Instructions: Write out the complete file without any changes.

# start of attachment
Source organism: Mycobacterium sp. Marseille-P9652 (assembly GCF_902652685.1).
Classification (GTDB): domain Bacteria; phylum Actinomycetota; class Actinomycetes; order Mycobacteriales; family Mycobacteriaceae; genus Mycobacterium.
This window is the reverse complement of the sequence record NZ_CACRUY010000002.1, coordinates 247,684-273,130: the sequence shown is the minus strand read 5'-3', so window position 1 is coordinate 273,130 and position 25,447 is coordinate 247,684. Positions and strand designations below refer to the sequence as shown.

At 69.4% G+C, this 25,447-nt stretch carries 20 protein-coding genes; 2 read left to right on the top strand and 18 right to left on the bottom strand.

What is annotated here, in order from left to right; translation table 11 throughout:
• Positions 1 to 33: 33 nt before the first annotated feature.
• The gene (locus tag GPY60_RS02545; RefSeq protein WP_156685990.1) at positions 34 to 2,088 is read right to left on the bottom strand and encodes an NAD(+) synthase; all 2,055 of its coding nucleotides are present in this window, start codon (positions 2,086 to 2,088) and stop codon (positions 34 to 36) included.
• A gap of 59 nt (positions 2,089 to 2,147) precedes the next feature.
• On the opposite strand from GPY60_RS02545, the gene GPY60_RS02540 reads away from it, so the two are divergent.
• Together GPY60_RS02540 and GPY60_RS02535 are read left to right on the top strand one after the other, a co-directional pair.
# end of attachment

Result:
Source organism: Mycobacterium sp. Marseille-P9652 (assembly GCF_902652685.1).
Classification (GTDB): domain Bacteria; phylum Actinomycetota; class Actinomycetes; order Mycobacteriales; family Mycobacteriaceae; genus Mycobacterium.
This window is the reverse complement of the sequence record NZ_CACRUY010000002.1, coordinates 247,684-273,130: the sequence shown is the minus strand read 5'-3', so window position 1 is coordinate 273,130 and position 25,447 is coordinate 247,684. Positions and strand designations below refer to the sequence as shown.

At 69.4% G+C, this 25,447-nt stretch carries 20 protein-coding genes; 2 read left to right on the top strand and 18 right to left on the bottom strand.

What is annotated here, in order from left to right; translation table 11 throughout:
• Positions 1 to 33: 33 nt before the first annotated feature.
• The gene (locus tag GPY60_RS02545; RefSeq protein WP_156685990.1) at positions 34 to 2,088 is read right to left on the bottom strand and encodes an NAD(+) synthase; all 2,055 of its coding nucleotides are present in this window, start codon (positions 2,086 to 2,088) and stop codon (positions 34 to 36) included.
• A gap of 59 nt (positions 2,089 to 2,147) precedes the next feature.
• On the opposite strand from GPY60_RS02545, the gene GPY60_RS02540 reads away from it, so the two are divergent.
• Together GPY60_RS02540 and GPY60_RS02535 are read left to right on the top strand one after the other, a co-directional pair.